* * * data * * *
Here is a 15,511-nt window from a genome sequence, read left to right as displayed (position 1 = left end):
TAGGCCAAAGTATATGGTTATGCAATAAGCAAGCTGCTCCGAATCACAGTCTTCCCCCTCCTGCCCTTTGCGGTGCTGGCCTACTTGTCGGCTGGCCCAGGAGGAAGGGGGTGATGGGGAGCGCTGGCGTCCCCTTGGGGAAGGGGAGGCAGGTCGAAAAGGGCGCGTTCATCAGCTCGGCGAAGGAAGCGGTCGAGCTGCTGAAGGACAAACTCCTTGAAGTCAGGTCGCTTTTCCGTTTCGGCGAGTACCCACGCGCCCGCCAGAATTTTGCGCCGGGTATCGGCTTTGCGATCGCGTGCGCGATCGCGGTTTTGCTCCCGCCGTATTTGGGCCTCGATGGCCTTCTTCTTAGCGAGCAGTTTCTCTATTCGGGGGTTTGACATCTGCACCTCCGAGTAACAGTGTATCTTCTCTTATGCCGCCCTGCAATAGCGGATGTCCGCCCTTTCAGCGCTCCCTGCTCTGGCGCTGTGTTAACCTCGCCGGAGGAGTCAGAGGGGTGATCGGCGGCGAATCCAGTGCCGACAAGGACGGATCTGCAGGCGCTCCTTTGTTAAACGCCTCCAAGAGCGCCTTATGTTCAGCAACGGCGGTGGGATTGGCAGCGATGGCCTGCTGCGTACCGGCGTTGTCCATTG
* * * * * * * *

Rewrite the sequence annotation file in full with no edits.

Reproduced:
Here is a 15,511-nt window from a genome sequence, read left to right as displayed (position 1 = left end):
TAGGCCAAAGTATATGGTTATGCAATAAGCAAGCTGCTCCGAATCACAGTCTTCCCCCTCCTGCCCTTTGCGGTGCTGGCCTACTTGTCGGCTGGCCCAGGAGGAAGGGGGTGATGGGGAGCGCTGGCGTCCCCTTGGGGAAGGGGAGGCAGGTCGAAAAGGGCGCGTTCATCAGCTCGGCGAAGGAAGCGGTCGAGCTGCTGAAGGACAAACTCCTTGAAGTCAGGTCGCTTTTCCGTTTCGGCGAGTACCCACGCGCCCGCCAGAATTTTGCGCCGGGTATCGGCTTTGCGATCGCGTGCGCGATCGCGGTTTTGCTCCCGCCGTATTTGGGCCTCGATGGCCTTCTTCTTAGCGAGCAGTTTCTCTATTCGGGGGTTTGACATCTGCACCTCCGAGTAACAGTGTATCTTCTCTTATGCCGCCCTGCAATAGCGGATGTCCGCCCTTTCAGCGCTCCCTGCTCTGGCGCTGTGTTAACCTCGCCGGAGGAGTCAGAGGGGTGATCGGCGGCGAATCCAGTGCCGACAAGGACGGATCTGCAGGCGCTCCTTTGTTAAACGCCTCCAAGAGCGCCTTATGTTCAGCAACGGCGGTGGGATTGGCAGCGATGGCCTGCTGCGTACCGGCGTTGTCCATTG